David Orentlicher is Samuel R. Rosen Professor at Indiana University Robert H. McKinney School of Law. A scholar of constitutional law and a former state representative, David also has taught at Princeton University and the University of Chicago Law School. He earned degrees in law and medicine at Harvard and specializes as well in health care law and ethics. He wrote this for Zocalo Public Square.

Read next: Why Mandarin Won’t Be a Lingua Franca

TIME Ideas hosts the world's leading voices, providing commentary and expertise on the most compelling events in news, society, and culture. We welcome outside contributions. To submit a piece, email ideas@time.com.

TIME

Supreme Court to Determine Workplace Pregnancy Protections for Moms-To-Be

The court will hear a discrimination case that seeks to make clear what accommodations employers must make to expecting mothers

Should a pregnant worker have the right to workplace accommodations, such as a chair to sit on as she works a cash register or more frequent bathroom breaks during her job as a call center operator?

The Pregnancy Discrimination Act of 1978 was supposed to make the answers to those questions—in both instances—crystal clear. Congress passed it to overturn the Supreme Court’s 1976 decision that pregnancy discrimination is not sex discrimination under Title VII of the Civil Rights Act of 1964.

But over the years, employers have reached differing conclusions about how the Act’s language should be interpreted—specifically the line that says employers must treat pregnant women the same as “other persons not so affected [by pregnancy] but similar in their ability or inability to work.” Some companies have read that phrase to mean that they must meet the needs of pregnant women the same as they would meet the needs of any other worker who’s similarly physically restricted. But other employers believe that so long as their policies are pregnancy-neutral—which often means considering pregnancy the same way they would an off-the-job injury that garners no special treatment—they’re in the clear.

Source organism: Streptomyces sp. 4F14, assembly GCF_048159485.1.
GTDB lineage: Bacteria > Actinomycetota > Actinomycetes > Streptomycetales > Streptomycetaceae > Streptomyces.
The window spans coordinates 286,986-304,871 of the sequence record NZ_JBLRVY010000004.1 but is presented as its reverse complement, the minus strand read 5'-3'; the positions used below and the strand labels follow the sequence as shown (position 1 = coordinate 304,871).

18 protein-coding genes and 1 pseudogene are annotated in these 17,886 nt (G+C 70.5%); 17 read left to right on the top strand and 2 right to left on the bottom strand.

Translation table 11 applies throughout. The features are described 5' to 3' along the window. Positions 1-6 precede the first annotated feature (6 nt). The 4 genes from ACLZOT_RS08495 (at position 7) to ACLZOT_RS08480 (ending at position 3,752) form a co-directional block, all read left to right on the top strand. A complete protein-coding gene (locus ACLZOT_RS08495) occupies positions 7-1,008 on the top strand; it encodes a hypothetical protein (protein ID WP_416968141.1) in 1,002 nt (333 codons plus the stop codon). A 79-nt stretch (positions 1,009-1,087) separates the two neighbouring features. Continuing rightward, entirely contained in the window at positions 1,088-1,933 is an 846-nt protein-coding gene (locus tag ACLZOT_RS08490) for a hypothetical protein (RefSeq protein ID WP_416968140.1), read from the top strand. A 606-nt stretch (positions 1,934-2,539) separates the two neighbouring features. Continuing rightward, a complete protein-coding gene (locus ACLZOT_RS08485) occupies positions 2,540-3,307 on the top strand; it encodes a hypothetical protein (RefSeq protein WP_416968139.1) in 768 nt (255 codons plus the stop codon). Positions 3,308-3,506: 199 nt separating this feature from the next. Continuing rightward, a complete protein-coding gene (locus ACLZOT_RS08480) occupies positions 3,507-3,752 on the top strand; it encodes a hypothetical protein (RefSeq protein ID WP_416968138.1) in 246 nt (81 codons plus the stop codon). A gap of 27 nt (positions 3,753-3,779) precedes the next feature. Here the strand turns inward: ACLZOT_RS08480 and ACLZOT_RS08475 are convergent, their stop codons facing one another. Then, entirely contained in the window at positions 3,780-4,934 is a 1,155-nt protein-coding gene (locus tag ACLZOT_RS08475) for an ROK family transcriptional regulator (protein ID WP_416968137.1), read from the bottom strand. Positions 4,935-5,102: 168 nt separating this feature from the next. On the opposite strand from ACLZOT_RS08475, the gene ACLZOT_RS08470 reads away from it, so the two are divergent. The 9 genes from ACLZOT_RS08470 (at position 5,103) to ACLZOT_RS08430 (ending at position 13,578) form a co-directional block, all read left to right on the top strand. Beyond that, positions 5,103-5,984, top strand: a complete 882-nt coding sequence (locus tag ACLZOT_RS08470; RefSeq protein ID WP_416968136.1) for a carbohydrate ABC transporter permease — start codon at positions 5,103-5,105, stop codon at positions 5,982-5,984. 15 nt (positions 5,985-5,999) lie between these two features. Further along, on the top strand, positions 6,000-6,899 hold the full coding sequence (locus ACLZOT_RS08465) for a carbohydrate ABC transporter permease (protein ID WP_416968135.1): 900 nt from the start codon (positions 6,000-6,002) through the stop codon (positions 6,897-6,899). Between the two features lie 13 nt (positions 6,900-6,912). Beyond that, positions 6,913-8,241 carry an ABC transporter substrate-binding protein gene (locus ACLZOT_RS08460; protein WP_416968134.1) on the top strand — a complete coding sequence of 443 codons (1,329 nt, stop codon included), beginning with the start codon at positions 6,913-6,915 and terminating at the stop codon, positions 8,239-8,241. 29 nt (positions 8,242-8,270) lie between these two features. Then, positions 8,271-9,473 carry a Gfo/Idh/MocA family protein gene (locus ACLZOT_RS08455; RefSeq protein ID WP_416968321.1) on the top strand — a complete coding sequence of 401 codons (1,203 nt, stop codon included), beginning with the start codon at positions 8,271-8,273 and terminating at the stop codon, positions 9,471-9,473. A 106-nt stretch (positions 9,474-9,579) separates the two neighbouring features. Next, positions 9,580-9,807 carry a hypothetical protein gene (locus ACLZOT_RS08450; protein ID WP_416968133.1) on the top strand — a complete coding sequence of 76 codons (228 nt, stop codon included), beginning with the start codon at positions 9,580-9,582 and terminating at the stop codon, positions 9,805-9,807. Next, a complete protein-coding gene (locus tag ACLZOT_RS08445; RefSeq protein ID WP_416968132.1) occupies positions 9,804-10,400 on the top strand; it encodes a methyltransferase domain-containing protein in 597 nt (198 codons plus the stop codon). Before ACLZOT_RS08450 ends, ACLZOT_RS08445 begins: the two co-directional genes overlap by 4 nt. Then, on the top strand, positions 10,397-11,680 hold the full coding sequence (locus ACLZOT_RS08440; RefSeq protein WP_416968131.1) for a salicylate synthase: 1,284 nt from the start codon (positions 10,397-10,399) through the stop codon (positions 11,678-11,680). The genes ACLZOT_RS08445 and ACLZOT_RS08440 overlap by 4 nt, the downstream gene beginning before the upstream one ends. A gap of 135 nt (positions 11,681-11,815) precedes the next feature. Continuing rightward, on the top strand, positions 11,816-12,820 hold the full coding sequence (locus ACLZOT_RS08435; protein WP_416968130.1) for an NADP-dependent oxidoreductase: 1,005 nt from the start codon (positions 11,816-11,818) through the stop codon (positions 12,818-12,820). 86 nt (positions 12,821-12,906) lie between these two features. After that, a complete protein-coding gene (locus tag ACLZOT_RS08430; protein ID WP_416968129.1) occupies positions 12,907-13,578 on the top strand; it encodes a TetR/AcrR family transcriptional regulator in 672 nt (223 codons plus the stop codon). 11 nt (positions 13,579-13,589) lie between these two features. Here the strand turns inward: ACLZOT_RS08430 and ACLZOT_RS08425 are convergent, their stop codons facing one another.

United Parcel Service abided by the latter interpretation in 2006, when it denied former truck driver Peggy Young’s request for light duty during her pregnancy, which forced her into unpaid leave. On Wednesday, the Supreme Court will hear Young’s case and ultimately rule on what accommodations employers must make under the Pregnancy Discrimination Act, a decision that could touchthe lives of the 68 million working women in the U.S. and the 62% of new moms in the last year who were part of the workforce.

“This case is of particular importance because so many working women are now working well into their pregnancy,” says Katherine Kimpel, a lawyer at Sanford Heisler who specializes in gender and race discrimination and who filed an amicus brief in the case supporting Young. In the U.S., 65% of working, first-time mothers stayed on the job into their last month of their pregnancy, Kimpel says. Among full-time workers, that figure surges to 87%.

All the while, pregnancy discrimination cases are on the rise. In fiscal year 2013, 5,342 pregnancy discrimination charges were filed with the Equal Employment Opportunity Commissions and state and local Fair Employment Practices agencies, up from 3,900 in 1997. “For those reasons, how employers think about accommodating pregnancy really matters,” Kimpel says.

Peggy Young started working for UPS in 1999; in 2002, she took on a part-time role as a truck driver, picking up air shipments. Four years later, she took a leave of absence to receive in vitro fertilization. When she became pregnant and a midwife instructed her not to lift packages over 20 pounds, Young asked to return to UPS to do either light duty or her regular job as a truck driver, which seldom required her to lift heavy boxes. According to Young’s Supreme Court petition, her manager told her that UPS offered light duty to workers who sustained on-the-job injuries, employees with ailments covered by the Americans With Disabilities Act, and those who had lost Department of Transportation certification because of physical aliments like sleep apnea; not—the manager said—to pregnant workers. UPS wouldn’t allow Young to return to her former role either since her lifting restriction made her a liability. As a result, Young was required to go on extended, unpaid leave, during which she lost her medical coverage.